EP Committee Approves Snowden Hearing
An European Parliament's committee has approved plans for a hearing of the former employee of the US National Security Agency (NSA) and whistleblower Edward Snowden.
Snowden's revelations that the US has been spying on European Union leaders sparked strong criticism of Washington. According to secret files leaked to the media by him, the US government conducts far-reaching global surveillance of internet and telephone traffic.
The US surveillance allegedly included the NSA tapping the mobile phone of German Chancellor Angela Merkel and eavesdropping on communications in EU institutions.
The parliamentary Civil Liberties Committee Thursday vote was passed by 36 votes in favor, two against and one abstention. No date has been fixed yet.
Last month the MEPs' Committee held hearings on the US spying revelations.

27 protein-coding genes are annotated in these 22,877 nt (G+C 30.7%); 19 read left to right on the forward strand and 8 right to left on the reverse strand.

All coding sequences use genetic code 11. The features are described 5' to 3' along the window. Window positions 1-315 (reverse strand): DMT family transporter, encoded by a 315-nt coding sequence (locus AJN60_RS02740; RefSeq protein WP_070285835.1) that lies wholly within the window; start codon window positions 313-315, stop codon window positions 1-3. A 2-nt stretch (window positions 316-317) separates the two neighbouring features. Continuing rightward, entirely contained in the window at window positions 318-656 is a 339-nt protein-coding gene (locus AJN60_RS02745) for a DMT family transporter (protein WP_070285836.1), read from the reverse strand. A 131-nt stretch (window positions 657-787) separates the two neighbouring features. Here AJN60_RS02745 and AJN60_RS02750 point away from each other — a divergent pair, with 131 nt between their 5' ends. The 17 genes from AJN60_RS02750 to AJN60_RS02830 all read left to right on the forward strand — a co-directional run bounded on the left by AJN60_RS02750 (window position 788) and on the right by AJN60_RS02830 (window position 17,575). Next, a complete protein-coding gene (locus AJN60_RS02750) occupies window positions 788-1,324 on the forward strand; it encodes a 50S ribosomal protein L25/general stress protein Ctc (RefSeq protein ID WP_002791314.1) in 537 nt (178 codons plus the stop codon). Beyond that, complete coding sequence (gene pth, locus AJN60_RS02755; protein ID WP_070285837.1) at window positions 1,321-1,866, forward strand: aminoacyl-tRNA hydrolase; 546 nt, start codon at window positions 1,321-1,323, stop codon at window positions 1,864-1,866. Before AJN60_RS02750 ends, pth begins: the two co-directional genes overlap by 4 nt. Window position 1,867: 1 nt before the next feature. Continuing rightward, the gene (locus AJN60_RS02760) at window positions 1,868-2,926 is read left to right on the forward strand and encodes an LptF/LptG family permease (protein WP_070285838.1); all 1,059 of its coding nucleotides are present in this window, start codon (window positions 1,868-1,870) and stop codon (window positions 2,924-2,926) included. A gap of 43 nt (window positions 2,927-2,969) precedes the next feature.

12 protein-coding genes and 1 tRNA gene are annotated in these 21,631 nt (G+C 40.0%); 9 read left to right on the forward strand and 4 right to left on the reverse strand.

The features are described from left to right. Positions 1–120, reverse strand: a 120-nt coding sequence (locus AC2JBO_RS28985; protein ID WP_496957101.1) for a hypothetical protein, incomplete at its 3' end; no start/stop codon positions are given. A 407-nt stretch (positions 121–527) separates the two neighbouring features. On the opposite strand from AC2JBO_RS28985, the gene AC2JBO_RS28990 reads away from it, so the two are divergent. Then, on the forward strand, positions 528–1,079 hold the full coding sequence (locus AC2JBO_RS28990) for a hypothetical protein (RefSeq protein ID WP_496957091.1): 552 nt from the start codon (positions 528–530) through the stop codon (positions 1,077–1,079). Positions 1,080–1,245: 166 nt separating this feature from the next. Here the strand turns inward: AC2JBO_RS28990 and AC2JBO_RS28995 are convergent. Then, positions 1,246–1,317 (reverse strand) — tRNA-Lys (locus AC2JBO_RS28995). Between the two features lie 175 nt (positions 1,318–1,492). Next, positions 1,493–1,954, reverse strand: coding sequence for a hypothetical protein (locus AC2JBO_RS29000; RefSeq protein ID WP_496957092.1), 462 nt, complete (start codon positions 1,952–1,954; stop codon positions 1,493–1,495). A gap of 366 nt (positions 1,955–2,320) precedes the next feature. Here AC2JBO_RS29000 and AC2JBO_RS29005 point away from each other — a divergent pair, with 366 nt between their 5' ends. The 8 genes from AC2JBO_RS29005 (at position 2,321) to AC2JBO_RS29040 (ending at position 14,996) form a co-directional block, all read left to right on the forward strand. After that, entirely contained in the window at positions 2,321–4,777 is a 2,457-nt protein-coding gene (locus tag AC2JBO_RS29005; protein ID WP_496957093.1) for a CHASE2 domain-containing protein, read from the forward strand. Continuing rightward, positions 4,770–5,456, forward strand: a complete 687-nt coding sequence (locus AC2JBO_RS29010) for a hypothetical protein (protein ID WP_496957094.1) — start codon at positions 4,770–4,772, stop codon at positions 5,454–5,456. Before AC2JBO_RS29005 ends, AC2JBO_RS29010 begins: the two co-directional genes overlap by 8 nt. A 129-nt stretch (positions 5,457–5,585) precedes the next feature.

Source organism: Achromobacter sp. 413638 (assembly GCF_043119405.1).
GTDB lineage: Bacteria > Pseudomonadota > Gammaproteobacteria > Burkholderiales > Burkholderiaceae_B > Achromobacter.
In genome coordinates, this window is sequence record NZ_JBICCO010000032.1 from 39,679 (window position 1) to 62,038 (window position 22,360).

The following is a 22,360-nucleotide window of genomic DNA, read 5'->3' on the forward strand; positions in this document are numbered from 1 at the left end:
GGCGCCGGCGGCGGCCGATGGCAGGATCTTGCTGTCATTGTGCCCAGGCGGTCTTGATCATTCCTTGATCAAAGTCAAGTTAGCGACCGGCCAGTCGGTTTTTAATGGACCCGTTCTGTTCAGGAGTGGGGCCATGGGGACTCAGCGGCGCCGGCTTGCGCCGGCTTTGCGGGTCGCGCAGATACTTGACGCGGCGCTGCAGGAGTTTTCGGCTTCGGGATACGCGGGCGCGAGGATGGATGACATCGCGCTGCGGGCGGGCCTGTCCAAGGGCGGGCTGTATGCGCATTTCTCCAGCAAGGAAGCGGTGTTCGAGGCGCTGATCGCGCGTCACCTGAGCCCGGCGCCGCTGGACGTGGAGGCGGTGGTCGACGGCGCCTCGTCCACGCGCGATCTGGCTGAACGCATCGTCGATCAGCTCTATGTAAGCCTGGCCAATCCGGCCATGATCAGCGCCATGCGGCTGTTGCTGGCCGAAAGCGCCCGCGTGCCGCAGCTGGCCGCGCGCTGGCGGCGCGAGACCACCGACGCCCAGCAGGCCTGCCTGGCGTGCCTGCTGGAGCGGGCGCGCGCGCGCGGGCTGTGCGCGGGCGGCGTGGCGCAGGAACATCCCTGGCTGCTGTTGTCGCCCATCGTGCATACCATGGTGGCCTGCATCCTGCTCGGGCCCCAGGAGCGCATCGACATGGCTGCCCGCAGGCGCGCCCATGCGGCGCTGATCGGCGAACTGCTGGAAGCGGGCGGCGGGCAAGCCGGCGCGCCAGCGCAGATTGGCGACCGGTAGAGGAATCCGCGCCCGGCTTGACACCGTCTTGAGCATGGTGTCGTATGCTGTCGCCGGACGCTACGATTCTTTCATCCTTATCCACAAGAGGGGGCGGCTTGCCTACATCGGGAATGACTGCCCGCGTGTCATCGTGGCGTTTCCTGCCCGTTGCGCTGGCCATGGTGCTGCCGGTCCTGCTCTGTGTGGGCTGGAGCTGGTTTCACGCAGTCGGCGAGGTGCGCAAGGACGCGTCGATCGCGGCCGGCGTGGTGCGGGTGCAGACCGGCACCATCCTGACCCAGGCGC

The European Parliament is to vote on the recommendation of the Committee in February, and the hearing can be held in April, if the decision is confirmed in plenary hall.
The idea of the hearing splits MEPs in their opinion. The right-wing European People's Party are in favor of a hearing in principle, but asked MEPs be careful in determining the time when it will take place. The EU and the US are negotiating a free trade agreement, which must be sealed by the end of this year.
There is speculation that Snowden could speak to the MEPs via video link in late January. But he has not yet responded to the invitation.
He was granted temporary asylum in Moscow in August last year, having fled the US in May.
British Conservative MEPs are strongly opposed to the hearing.
On Wednesday, the European Commissioner for Justice, Fundamental Rights and Citizenships, Viviane Reding, publicly thanked Snowden for his revelations, but did not give a direct answer to the question whether the EU will provide protection for him.
The BBC reminds that in a Christmas message broadcast on UK Channel 4 TV - billed as an alternative to the Queen's annual speech - Snowden said modern surveillance was more powerful than in George Orwell's nightmarish "Big Brother" state, in the novel 1984.
He said he just wanted "the public to be able to have a say in how they are governed".
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